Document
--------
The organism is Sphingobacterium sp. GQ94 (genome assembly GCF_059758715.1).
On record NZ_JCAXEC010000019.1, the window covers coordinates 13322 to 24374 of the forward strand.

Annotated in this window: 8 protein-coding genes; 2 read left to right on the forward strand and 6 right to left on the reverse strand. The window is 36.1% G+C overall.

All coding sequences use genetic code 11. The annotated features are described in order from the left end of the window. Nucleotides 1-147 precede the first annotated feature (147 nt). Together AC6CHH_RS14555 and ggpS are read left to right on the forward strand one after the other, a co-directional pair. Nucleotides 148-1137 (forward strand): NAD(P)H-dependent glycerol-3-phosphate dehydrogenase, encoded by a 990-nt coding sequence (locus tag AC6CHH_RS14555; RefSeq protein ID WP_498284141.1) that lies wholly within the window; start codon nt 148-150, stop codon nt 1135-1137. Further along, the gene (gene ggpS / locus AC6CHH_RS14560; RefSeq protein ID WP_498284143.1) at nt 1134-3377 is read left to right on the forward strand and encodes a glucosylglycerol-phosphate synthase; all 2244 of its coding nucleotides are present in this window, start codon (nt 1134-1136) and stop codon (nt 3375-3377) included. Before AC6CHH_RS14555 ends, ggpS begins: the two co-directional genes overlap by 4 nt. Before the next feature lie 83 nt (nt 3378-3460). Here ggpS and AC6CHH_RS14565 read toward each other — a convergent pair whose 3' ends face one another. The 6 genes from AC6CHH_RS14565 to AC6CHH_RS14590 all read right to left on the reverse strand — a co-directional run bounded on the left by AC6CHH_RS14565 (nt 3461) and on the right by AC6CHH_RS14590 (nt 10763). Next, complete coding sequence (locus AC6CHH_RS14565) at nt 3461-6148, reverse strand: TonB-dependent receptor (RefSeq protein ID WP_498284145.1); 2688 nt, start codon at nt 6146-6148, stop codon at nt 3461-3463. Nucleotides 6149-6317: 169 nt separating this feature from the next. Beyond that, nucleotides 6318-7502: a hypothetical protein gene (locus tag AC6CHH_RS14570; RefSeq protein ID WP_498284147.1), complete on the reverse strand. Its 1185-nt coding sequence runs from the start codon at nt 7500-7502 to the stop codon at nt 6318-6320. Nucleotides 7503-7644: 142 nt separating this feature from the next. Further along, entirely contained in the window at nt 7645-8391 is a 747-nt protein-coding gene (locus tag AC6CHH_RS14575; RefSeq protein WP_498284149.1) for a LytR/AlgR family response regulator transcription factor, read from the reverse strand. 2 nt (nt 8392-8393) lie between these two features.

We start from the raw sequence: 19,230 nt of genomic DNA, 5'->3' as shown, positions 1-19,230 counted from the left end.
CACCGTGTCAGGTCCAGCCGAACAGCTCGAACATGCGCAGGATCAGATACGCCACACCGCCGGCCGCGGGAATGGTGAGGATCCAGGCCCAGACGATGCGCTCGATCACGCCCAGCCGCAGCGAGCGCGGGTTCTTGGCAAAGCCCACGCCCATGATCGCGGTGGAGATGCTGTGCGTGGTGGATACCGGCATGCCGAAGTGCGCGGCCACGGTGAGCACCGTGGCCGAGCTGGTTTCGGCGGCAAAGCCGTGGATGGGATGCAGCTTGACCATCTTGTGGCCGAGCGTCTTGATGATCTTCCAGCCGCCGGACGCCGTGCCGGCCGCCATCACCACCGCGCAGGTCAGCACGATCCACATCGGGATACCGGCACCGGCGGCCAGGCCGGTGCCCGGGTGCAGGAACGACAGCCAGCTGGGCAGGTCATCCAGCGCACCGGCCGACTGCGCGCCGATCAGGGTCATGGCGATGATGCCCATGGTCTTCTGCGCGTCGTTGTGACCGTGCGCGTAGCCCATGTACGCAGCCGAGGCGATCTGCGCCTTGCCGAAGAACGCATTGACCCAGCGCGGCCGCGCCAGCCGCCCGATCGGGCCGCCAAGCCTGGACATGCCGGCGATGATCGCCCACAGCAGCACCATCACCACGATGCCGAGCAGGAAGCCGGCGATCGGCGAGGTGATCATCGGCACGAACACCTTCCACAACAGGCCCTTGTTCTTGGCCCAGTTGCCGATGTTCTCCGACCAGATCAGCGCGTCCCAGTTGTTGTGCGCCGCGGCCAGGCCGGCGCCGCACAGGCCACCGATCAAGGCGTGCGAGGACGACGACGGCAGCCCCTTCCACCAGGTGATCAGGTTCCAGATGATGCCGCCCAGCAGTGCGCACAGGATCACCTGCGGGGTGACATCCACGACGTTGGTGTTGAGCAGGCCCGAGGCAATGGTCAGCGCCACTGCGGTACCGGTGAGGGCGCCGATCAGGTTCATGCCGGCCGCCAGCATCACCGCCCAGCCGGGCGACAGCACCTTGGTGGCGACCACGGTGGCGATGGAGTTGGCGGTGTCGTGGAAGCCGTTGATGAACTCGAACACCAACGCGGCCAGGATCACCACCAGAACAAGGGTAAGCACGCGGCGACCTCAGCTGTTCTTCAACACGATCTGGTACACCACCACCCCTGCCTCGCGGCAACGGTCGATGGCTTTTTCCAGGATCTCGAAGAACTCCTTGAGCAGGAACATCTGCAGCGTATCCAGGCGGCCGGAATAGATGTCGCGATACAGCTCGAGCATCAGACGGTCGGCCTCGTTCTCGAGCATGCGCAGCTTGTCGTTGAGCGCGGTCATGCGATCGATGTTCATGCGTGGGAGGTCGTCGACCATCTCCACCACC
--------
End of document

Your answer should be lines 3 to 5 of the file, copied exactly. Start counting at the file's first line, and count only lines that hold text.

Annotated in this window: 8 protein-coding genes; 2 read left to right on the forward strand and 6 right to left on the reverse strand. The window is 36.1% G+C overall.

All coding sequences use genetic code 11. The annotated features are described in order from the left end of the window. Nucleotides 1-147 precede the first annotated feature (147 nt). Together AC6CHH_RS14555 and ggpS are read left to right on the forward strand one after the other, a co-directional pair. Nucleotides 148-1137 (forward strand): NAD(P)H-dependent glycerol-3-phosphate dehydrogenase, encoded by a 990-nt coding sequence (locus tag AC6CHH_RS14555; RefSeq protein ID WP_498284141.1) that lies wholly within the window; start codon nt 148-150, stop codon nt 1135-1137. Further along, the gene (gene ggpS / locus AC6CHH_RS14560; RefSeq protein ID WP_498284143.1) at nt 1134-3377 is read left to right on the forward strand and encodes a glucosylglycerol-phosphate synthase; all 2244 of its coding nucleotides are present in this window, start codon (nt 1134-1136) and stop codon (nt 3375-3377) included. Before AC6CHH_RS14555 ends, ggpS begins: the two co-directional genes overlap by 4 nt. Before the next feature lie 83 nt (nt 3378-3460). Here ggpS and AC6CHH_RS14565 read toward each other — a convergent pair whose 3' ends face one another. The 6 genes from AC6CHH_RS14565 to AC6CHH_RS14590 all read right to left on the reverse strand — a co-directional run bounded on the left by AC6CHH_RS14565 (nt 3461) and on the right by AC6CHH_RS14590 (nt 10763). Next, complete coding sequence (locus AC6CHH_RS14565) at nt 3461-6148, reverse strand: TonB-dependent receptor (RefSeq protein ID WP_498284145.1); 2688 nt, start codon at nt 6146-6148, stop codon at nt 3461-3463. Nucleotides 6149-6317: 169 nt separating this feature from the next. Beyond that, nucleotides 6318-7502: a hypothetical protein gene (locus tag AC6CHH_RS14570; RefSeq protein ID WP_498284147.1), complete on the reverse strand. Its 1185-nt coding sequence runs from the start codon at nt 7500-7502 to the stop codon at nt 6318-6320. Nucleotides 7503-7644: 142 nt separating this feature from the next. Further along, entirely contained in the window at nt 7645-8391 is a 747-nt protein-coding gene (locus tag AC6CHH_RS14575; RefSeq protein WP_498284149.1) for a LytR/AlgR family response regulator transcription factor, read from the reverse strand. 2 nt (nt 8392-8393) lie between these two features.

We start from the raw sequence: 19,230 nt of genomic DNA, 5'->3' as shown, positions 1-19,230 counted from the left end.